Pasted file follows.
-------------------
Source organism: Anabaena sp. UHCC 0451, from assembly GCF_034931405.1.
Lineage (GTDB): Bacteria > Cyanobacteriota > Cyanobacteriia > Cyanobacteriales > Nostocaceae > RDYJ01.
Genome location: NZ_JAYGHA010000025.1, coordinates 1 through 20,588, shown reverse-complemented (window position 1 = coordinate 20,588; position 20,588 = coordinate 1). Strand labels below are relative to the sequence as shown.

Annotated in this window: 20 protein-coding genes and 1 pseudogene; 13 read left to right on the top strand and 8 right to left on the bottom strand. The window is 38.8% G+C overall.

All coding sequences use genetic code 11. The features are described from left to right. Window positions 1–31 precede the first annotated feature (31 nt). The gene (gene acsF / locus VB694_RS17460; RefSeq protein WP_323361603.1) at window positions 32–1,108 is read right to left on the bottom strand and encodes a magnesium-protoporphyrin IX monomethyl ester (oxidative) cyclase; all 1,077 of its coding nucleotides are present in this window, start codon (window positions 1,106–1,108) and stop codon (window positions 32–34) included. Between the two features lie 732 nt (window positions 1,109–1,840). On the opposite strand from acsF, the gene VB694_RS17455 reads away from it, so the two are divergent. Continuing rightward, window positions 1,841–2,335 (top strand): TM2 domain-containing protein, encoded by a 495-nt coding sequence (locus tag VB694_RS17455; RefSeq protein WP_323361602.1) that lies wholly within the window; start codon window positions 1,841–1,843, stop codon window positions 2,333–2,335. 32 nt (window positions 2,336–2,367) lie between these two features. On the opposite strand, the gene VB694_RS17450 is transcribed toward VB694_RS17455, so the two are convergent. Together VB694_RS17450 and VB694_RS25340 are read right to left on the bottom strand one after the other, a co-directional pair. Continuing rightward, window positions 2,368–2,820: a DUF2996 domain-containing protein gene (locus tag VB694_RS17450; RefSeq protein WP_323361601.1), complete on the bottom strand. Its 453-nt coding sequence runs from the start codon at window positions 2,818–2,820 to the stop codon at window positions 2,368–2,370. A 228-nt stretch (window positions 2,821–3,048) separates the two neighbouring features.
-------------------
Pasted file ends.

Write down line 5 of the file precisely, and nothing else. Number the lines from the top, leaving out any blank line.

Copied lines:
All coding sequences use genetic code 11. The features are described from left to right. Window positions 1–31 precede the first annotated feature (31 nt). The gene (gene acsF / locus VB694_RS17460; RefSeq protein WP_323361603.1) at window positions 32–1,108 is read right to left on the bottom strand and encodes a magnesium-protoporphyrin IX monomethyl ester (oxidative) cyclase; all 1,077 of its coding nucleotides are present in this window, start codon (window positions 1,106–1,108) and stop codon (window positions 32–34) included. Between the two features lie 732 nt (window positions 1,109–1,840). On the opposite strand from acsF, the gene VB694_RS17455 reads away from it, so the two are divergent. Continuing rightward, window positions 1,841–2,335 (top strand): TM2 domain-containing protein, encoded by a 495-nt coding sequence (locus tag VB694_RS17455; RefSeq protein WP_323361602.1) that lies wholly within the window; start codon window positions 1,841–1,843, stop codon window positions 2,333–2,335. 32 nt (window positions 2,336–2,367) lie between these two features. On the opposite strand, the gene VB694_RS17450 is transcribed toward VB694_RS17455, so the two are convergent. Together VB694_RS17450 and VB694_RS25340 are read right to left on the bottom strand one after the other, a co-directional pair. Continuing rightward, window positions 2,368–2,820: a DUF2996 domain-containing protein gene (locus tag VB694_RS17450; RefSeq protein WP_323361601.1), complete on the bottom strand. Its 453-nt coding sequence runs from the start codon at window positions 2,818–2,820 to the stop codon at window positions 2,368–2,370. A 228-nt stretch (window positions 2,821–3,048) separates the two neighbouring features.